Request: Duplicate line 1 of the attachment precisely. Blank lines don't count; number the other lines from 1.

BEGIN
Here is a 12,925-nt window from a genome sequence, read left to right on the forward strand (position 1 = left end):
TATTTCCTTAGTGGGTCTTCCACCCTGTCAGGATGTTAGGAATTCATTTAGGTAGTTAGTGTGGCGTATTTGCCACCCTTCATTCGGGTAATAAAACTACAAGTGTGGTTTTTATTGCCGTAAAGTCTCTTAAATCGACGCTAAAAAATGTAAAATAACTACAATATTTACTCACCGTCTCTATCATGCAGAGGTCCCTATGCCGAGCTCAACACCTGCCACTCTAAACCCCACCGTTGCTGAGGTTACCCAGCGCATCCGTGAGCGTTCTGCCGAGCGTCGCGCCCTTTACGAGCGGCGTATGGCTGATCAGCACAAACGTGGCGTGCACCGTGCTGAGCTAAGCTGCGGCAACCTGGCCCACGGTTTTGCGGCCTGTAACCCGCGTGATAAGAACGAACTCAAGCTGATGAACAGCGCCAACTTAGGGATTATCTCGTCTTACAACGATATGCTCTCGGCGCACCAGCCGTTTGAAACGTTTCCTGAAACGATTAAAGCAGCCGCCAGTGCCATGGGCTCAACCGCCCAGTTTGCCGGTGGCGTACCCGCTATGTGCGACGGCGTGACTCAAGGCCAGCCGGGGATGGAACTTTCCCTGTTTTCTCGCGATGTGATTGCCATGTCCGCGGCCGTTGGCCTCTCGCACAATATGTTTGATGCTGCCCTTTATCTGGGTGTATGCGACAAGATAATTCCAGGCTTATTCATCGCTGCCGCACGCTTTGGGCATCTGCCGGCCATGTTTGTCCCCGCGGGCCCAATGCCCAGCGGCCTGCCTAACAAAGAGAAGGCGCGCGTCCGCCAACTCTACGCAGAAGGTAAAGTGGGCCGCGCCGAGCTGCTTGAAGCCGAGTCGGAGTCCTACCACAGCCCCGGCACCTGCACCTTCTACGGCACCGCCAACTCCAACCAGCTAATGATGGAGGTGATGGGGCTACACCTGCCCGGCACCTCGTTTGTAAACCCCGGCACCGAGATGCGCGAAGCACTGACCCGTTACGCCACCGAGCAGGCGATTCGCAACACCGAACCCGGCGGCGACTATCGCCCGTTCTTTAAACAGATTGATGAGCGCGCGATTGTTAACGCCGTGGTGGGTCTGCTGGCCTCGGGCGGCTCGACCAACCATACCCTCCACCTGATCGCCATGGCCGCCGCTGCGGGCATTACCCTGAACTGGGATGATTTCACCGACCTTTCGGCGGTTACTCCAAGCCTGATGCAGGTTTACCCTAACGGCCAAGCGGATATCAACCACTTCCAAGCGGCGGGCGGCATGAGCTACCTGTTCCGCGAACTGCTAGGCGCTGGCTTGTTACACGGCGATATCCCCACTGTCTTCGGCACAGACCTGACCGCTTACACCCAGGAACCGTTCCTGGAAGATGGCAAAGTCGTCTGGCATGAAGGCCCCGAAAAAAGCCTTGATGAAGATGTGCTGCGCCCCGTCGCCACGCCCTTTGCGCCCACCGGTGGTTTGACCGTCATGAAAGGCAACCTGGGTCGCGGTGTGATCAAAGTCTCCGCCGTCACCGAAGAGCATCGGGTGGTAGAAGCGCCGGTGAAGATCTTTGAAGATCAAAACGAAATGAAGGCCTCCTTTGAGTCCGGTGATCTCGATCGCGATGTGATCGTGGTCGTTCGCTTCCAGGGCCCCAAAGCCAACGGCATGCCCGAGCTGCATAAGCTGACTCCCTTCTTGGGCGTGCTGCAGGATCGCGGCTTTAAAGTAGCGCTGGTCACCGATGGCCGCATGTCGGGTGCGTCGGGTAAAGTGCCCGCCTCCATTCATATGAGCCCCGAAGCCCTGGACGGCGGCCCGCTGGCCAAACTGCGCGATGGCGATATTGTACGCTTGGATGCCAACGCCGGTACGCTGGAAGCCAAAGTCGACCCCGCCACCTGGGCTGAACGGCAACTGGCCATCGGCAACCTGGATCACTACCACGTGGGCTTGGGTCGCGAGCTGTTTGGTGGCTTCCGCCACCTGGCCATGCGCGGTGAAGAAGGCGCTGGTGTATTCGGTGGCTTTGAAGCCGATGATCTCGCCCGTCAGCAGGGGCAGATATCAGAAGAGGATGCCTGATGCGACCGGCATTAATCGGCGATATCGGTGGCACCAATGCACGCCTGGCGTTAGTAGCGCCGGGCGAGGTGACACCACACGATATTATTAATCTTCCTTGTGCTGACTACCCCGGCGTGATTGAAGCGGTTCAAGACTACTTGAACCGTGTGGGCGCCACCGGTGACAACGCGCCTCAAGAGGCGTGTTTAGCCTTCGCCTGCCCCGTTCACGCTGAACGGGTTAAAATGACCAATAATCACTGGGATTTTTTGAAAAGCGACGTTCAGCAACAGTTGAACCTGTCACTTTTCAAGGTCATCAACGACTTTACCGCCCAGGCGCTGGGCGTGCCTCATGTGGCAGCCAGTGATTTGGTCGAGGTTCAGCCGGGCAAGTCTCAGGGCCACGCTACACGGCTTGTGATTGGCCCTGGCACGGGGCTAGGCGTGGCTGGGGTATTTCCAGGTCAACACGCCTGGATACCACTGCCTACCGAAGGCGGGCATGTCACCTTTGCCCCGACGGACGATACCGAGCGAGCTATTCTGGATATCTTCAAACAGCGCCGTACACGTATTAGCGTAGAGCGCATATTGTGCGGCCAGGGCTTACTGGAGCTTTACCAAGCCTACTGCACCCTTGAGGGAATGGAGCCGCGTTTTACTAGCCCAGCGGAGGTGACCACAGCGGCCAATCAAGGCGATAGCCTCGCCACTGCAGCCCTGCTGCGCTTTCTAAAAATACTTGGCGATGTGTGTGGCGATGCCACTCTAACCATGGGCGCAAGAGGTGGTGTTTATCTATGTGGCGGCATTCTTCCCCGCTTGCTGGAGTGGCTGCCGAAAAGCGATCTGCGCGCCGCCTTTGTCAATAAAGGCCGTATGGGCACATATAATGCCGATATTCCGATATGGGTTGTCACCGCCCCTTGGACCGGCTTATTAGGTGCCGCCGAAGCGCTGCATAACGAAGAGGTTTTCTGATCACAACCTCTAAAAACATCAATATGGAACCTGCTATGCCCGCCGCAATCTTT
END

Here is a 12,925-nt window from a genome sequence, read left to right on the forward strand (position 1 = left end):